> You have a "SWAP" file in root!?

Ugh, I was afraid this was bad. I am not a Linux expert by any stretch of
the word.

Quote:> What happens when you type "swapon -s".

I get:

Filename                        Type            Size    Used    Priority
/dev/hda7                       partition       321260  5144    -1
/SWAP                           file            72696   0       -2

Quote:> If you have some free disk space you should be able to setup a swap
> partition (type 82 I think).

Okay, I'm not quite sure how to do that and then get the system to use it
instead of SWAP. What must have I done to have the SWAP file put in /
instead of on a swap partition?

Quote:> Also, check out the man page for swapon/swapoff.

Will do, thanks.

Quote:>> Also, anyone know what the df result
>> means where it says none on /dev/shm? Is this okay?

> Yes, leave it alone.

I understand.

Thank you for the reply.

--
- Mark
--

 
 
 

RH7.2: Moving SWAP file, is it possible?

Post by JP » Sun, 02 Mar 2003 02:46:07






> >> -rwxr-xr-x    1 root     root          71M May 13  2002 SWAP

> > <snip>

> >> Note the size of SWAP, 71MB. If I could move this file elsewhere I
> >> would have enough room to upgrade to RH8.0.

> > You have a "SWAP" file in root!?

> Ugh, I was afraid this was bad. I am not a Linux expert by any stretch of
> the word.

> > What happens when you type "swapon -s".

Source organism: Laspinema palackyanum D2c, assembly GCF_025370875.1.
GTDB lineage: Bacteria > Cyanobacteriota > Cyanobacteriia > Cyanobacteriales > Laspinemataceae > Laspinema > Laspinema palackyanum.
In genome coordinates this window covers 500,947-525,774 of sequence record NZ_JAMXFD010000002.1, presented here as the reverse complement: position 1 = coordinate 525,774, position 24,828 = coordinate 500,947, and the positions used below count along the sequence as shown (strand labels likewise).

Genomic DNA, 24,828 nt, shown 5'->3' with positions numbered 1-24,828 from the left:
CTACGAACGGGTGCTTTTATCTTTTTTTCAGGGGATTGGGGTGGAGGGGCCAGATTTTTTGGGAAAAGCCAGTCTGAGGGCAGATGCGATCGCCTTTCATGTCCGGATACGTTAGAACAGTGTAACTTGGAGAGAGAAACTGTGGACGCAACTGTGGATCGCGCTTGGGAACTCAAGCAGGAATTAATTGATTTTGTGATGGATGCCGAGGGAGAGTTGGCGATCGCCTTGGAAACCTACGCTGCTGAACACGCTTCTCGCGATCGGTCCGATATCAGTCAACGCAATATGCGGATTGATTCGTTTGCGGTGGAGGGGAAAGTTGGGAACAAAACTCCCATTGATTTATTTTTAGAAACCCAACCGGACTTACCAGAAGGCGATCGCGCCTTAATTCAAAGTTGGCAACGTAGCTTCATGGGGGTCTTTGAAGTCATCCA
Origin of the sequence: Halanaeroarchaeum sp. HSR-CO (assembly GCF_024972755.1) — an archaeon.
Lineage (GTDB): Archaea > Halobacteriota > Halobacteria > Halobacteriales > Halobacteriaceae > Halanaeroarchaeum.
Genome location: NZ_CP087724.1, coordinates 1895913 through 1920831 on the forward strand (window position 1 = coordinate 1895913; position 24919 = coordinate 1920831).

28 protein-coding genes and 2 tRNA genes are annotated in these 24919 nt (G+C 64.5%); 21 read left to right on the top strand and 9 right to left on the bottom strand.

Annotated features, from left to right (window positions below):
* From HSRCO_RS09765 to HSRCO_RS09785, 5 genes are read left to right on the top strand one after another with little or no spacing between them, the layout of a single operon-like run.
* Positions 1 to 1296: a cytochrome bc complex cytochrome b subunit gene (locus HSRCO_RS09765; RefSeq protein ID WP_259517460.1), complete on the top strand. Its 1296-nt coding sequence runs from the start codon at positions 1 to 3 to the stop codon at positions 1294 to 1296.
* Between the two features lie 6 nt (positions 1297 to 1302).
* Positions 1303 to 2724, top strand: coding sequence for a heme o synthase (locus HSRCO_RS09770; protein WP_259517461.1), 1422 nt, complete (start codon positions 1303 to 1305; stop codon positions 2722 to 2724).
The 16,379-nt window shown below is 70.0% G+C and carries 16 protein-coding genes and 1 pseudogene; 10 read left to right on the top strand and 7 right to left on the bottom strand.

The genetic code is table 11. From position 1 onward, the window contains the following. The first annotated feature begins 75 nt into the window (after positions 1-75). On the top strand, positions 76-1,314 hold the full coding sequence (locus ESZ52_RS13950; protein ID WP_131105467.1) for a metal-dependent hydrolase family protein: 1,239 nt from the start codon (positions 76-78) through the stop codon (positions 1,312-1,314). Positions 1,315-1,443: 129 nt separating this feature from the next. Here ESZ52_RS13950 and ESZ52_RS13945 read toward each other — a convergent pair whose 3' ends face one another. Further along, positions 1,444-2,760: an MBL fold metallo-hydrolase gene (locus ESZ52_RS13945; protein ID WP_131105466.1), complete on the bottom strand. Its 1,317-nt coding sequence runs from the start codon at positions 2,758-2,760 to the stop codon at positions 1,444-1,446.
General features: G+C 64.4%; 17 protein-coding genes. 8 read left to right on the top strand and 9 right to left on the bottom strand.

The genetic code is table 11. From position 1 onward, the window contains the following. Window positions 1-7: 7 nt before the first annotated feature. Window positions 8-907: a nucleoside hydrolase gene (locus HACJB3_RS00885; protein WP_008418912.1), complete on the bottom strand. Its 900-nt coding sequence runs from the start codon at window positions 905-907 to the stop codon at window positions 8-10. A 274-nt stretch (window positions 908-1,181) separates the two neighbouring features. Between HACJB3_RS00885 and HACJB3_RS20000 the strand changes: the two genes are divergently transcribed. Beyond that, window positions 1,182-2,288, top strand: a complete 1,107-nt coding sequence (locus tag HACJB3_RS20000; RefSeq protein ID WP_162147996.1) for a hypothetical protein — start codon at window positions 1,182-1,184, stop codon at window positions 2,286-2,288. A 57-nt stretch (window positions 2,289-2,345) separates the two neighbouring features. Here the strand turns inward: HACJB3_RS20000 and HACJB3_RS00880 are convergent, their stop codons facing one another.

> I get:

> Filename                        Type            Size    Used    Priority
> /dev/hda7                       partition       321260  5144    -1
> /SWAP                           file            72696   0       -2

> > If you have some free disk space you should be able to setup a swap
> > partition (type 82 I think).

> Okay, I'm not quite sure how to do that and then get the system to use it
> instead of SWAP. What must have I done to have the SWAP file put in /
> instead of on a swap partition?

<snip>

It looks like you already have a swap partition but it may not be big
enough.

However you could try.

o Reboot to single user.
o Run swapon -s to see if the SWAP file is open (not sure it will be started
yet)
o Read the swapon/swapoff man bage again and disable the /SWAP swapfile
o Reboot again (I know you prob don't have to but...we'll why not)
o In multi user mode, run swapon -s and check the results again.

For RH 8.x you should have a swap partition about 2 x memory (not going to
debate this!!!) and your /boot partition should be at least 100MB. It would
also be useful if you used ext3 as well.

HTH

JP

--
There are 10 types of people in this world
Those that understand binary and those that don't

 
 
 

RH7.2: Moving SWAP file, is it possible?

Post by Mark A. Odel » Sun, 02 Mar 2003 03:59:04




Quote:> It looks like you already have a swap partition but it may not be big
> enough.

Uh oh.

Quote:> However you could try.

> o Reboot to single user.
> o Run swapon -s to see if the SWAP file is open (not sure it will be
> started yet)
> o Read the swapon/swapoff man bage again and disable the /SWAP swapfile
> o Reboot again (I know you prob don't have to but...we'll why not)
> o In multi user mode, run swapon -s and check the results again.

I'll do some reading and see if I can create a proper swap filesystem.
Swapon/swapoff is the key though.

Quote:> For RH 8.x you should have a swap partition about 2 x memory (not going
> to debate this!!!) and your /boot partition should be at least 100MB. It
> would also be useful if you used ext3 as well.

I agree.

Quote:> HTH

Indeed, thank you very much.

--
- Mark
--

 
 
 

RH7.2: Moving SWAP file, is it possible?

Post by Floyd Davidso » Sun, 02 Mar 2003 08:35:09





>> It looks like you already have a swap partition but it may not be big
>> enough.

>Uh oh.

That isn't what your data indicated though.  

You posted:
 >Filename                 Type            Size    Used    Priority
 >/dev/hda7                partition       321260  5144    -1